FIG. 4 illustrates component parts of the apparatus of FIG. 4. The outboard casing 114 provides a foam chemical inlet 210 for connection to the tank 20 and a foam chemical outlet 212 for communicating with the chemical line 24 (shown in FIG. 1). A shutoff valve 213 can be provided connected to the chemical outlet 212.
The microprocessor/controller 34 is shown schematically as a block. The microprocessor/controller receives a signal from the sensor 36, particularly from the sensing element 104 which registers counts from either passing teeth 96 of the gear 92 or passing targets 94. The pump gears 70, 72 are suspended on bushings 214 held within the inboard casing 112 and outboard casing 114. The gear 72 is an idler gear provided with a gear spindle 216.
The meter gears 90, 92 are suspended by elongate spindles 218, 220 between the inboard and outboard casings 112, 114. The pump casings 112, 114 and the pump chamber plate 110 are sandwiched together and held by dowels 222 and a plurality of cap screws 224. An advantage of this configuration is that close tolerance axial clearance between the gears 70, 72 and the casings 112, 114 and between the gears 90, 92 and the casings 112, 114 can be machined in a common operation such as by grinding. Also, the direct path between pump 22 and flow meter 36 eliminates problems associated with flow meters located in piping, including elbows, reduced diameters and air traps.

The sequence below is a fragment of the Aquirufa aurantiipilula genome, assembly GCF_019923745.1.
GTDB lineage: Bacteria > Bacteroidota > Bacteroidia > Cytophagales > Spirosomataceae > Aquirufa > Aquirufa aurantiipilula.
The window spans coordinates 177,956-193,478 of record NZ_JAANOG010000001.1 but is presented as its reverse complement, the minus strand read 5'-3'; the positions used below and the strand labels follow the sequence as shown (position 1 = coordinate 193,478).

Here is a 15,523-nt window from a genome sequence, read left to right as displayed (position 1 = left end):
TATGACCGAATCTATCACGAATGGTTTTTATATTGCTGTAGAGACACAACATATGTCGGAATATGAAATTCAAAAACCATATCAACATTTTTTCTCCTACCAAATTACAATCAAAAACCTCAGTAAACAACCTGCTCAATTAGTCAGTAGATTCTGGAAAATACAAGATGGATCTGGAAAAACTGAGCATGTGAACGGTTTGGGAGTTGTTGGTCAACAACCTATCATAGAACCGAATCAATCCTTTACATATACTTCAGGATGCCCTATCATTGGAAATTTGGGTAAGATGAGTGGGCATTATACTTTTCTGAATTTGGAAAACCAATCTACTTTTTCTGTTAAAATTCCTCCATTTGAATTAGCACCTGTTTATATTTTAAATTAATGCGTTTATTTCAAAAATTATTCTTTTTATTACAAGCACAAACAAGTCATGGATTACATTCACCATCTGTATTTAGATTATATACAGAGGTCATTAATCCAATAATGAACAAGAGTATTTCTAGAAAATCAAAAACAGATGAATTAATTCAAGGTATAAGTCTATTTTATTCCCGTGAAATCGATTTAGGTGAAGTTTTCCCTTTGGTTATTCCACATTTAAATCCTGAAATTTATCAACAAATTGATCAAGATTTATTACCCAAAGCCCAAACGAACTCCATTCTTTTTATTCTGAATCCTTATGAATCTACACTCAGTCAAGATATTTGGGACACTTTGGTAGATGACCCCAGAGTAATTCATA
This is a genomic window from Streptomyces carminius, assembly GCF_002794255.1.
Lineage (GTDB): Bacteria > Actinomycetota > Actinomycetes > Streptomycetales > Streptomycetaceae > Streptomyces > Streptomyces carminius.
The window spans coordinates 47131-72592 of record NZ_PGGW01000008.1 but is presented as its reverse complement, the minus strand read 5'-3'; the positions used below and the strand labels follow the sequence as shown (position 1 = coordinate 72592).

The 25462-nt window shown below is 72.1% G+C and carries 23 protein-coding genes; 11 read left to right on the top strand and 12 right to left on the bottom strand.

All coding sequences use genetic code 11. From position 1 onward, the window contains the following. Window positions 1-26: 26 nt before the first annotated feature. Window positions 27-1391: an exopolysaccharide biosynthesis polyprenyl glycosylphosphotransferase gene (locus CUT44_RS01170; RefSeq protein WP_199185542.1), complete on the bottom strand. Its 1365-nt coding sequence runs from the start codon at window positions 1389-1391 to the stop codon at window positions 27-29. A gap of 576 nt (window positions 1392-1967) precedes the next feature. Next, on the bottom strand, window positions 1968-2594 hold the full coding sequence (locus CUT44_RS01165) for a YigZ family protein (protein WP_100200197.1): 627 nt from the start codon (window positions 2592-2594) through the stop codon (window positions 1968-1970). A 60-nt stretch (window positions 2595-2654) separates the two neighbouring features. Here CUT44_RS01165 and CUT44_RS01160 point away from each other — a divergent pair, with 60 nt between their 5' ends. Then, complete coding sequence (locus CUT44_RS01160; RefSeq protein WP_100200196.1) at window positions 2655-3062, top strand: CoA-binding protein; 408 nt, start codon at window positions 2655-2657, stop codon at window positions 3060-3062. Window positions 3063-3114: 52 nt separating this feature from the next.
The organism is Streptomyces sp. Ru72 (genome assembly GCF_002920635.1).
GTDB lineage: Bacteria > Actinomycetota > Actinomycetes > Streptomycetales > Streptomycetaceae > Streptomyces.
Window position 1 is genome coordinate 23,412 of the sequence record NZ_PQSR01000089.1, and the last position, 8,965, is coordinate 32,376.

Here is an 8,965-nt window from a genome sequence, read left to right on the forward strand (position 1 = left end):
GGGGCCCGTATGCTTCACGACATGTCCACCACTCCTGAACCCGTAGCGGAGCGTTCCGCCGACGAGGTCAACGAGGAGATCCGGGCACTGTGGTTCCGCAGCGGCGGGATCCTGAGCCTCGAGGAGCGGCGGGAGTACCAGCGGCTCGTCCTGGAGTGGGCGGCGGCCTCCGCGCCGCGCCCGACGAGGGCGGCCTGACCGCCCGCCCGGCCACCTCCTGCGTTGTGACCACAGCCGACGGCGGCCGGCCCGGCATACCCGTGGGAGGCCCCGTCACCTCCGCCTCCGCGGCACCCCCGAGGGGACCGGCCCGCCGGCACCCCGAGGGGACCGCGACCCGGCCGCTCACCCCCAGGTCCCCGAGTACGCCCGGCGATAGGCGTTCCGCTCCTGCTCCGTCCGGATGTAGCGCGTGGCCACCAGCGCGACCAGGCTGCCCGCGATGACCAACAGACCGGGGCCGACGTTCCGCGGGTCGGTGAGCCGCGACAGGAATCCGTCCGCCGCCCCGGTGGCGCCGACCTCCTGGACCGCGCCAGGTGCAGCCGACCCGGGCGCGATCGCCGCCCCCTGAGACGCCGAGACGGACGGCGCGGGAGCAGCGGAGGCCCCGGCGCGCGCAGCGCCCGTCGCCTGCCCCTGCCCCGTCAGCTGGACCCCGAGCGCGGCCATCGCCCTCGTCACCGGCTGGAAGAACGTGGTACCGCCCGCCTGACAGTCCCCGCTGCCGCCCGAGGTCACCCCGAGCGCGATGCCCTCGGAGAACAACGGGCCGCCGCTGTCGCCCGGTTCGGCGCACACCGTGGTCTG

An advantageous construction of the chemical pump in the form of a gear pump with an integrally assembled downstream gear type flow meter allows an accurate proportioning of foam chemical concentrate over a wide turn down ratio.
Although the present invention has been described with reference to a specific embodiment, those of skill in the art will recognize that changes may be made thereto without departing from the scope and spirit of the invention as set forth in the appended claims.
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|U.S. Classification||418/2, 417/212, 417/63, 417/43, 418/206.1, 73/861.77, 418/40|
|International Classification||F04C13/00, A62C5/02, F04C29/00, G01F3/10|
|Cooperative Classification||F04C29/00, G01F3/10, F04C2220/24, A62C5/02, F04C13/00|
|European Classification||F04C13/00, A62C5/02, F04C29/00, G01F3/10|
|Sep 13, 2001||FPAY||Fee payment|
Year of fee payment: 4
|Aug 26, 2005||FPAY||Fee payment|
Year of fee payment: 8
|Sep 17, 2009||FPAY||Fee payment|
Year of fee payment: 12